Have you ever wondered where your cannabis comes from? Not where it was bought, or even where it was grown, but where and when the plant was initially domesticated and its properties recognized. The origin of the cannabis plant has been discussed by scientists for years. Until recently, most botanists believed that the cannabis Sativa plant was first domesticated in Central Asia, but a recent study published by the Science Advances journal suggests a more likely source in East Asia.
The Origin of Cannabis
The study revealed that it is likely that all currently existing strains and varieties of the plant originate from an “ancestral gene pool” represented by wild and cultivated varieties growing in China today. Data from the study indicates that the plant was primarily grown as a “multipurpose crop” approximately 12,000 years ago in the early Neolithic period. The plant was likely valued for its use as fiber and its medicinal benefits. This seems to contradict the widely held assumption that early humans were only interested in cultivating plants as a food resource and calls into question what societies of the time prioritized.
Farmers began cultivating and breeding the plant for its mind-altering properties around 4,000 years ago. According to the study, this was around the time that cannabis began to spread into the Middle East and Europe.
A separate study conducted in 2016 holds that the earliest records of cannabis were primarily from Japan and China. Despite this study, most botanists believed it was likely first domesticated in eastern Central Asia, where wild plant species are prevalent. Information gathered by the more recent study seems to support the original study, with genetic sequencing suggesting that the species originates from a single domestic plant grown in East Asia. In addition, archeological evidence such as pottery lends further evidence to this claim, with artifacts from around this period referencing cannabis found in present-day Japan, China, and Taiwan.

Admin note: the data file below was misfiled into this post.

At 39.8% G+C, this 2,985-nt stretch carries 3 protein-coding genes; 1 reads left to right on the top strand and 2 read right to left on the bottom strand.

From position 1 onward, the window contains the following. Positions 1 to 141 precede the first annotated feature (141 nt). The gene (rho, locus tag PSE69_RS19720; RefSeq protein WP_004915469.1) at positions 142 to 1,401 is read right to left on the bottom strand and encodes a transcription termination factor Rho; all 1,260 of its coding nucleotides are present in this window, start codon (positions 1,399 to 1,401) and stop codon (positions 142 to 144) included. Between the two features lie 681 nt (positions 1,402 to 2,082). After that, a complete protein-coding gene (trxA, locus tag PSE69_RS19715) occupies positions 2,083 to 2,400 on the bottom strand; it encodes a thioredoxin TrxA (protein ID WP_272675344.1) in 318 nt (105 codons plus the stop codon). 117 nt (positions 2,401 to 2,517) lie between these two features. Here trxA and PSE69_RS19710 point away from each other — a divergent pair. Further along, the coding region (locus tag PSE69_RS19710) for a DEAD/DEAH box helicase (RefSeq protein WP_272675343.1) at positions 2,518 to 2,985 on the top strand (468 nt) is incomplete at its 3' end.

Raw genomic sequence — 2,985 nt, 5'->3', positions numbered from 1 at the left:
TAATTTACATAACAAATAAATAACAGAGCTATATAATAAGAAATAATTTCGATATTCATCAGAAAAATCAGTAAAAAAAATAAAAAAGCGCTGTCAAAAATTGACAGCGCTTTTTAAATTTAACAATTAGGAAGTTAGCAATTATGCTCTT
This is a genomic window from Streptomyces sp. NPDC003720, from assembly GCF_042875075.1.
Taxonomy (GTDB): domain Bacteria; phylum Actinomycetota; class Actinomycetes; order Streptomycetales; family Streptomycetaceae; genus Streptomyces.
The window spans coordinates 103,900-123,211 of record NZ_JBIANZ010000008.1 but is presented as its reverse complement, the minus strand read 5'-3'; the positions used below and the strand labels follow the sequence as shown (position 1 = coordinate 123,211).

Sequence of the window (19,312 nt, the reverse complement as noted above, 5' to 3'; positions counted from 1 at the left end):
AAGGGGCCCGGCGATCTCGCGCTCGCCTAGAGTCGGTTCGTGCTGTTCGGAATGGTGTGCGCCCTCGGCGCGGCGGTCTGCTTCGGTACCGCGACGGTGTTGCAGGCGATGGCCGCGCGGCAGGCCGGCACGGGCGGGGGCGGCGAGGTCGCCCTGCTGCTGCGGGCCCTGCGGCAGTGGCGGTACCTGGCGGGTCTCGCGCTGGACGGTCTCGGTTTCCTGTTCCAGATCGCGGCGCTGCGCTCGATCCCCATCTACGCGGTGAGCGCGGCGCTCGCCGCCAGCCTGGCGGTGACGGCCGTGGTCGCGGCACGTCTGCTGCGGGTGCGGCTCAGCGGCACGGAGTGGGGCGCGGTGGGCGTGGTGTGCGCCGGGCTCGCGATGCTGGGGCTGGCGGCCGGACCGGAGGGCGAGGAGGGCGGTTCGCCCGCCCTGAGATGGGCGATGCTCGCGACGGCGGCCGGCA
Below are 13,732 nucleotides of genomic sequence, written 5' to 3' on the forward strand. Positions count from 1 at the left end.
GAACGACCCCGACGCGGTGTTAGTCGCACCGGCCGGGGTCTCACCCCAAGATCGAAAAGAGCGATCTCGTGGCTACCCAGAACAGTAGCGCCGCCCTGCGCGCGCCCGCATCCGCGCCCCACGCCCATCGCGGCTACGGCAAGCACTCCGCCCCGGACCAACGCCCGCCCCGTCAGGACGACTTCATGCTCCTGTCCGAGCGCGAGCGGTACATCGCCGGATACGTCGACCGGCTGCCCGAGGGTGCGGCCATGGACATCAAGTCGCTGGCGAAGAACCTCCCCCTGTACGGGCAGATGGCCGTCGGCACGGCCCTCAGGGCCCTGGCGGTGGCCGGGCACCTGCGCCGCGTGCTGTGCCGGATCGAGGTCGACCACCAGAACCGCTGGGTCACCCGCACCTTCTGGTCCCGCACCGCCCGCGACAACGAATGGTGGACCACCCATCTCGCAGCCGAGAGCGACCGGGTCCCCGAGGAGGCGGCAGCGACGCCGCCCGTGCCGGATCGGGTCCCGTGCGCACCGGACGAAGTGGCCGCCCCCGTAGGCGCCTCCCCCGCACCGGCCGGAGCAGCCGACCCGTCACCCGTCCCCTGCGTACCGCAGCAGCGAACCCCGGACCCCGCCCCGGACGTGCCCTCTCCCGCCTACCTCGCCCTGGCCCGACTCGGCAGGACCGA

What The Experts Say
Academics have expressed their skepticism around the conclusions drawn by the study, particularly those that claim the plant was domesticated for use as a drug or fiber during the Neolithic period 12,000 years ago. However, archeological evidence only indicates the consistent presence of cannabis for those purposes from around 7,500 years ago.
While not dismissing the study’s findings outright, academics have expressed their desire for a more extensive study to be conducted with a larger sampling.
How the Study Took Place
The study was primarily based on extracting and sequencing genomic DNA from 82 samples of either seeds or leaves gathered from around the world. The samples were made up of various strains, including those grown for fiber production and those bred in Europe and North America to produce high amounts of tetrahydrocannabinol (THC), the most potent mood-altering compound in the plant.
The results from the sequenced data were downloaded and analyzed, in addition to sequencing data from 28 other samples. The results from the wild varieties analyzed revealed that these varieties were “historical escapes from domesticated forms” and that both cultivated and wild existing strains in China were their closest descendants of the ancestral gene pool.
Although we may never conclude the search for the origin of the modern cannabis plant, each study raises new and fascinating questions and allows us to understand its origin and evolution better. Cultivators can use the information gathered from studies to continue developing the cannabis plant to meet modern requirements and standards to better cater to the growing cannabis market.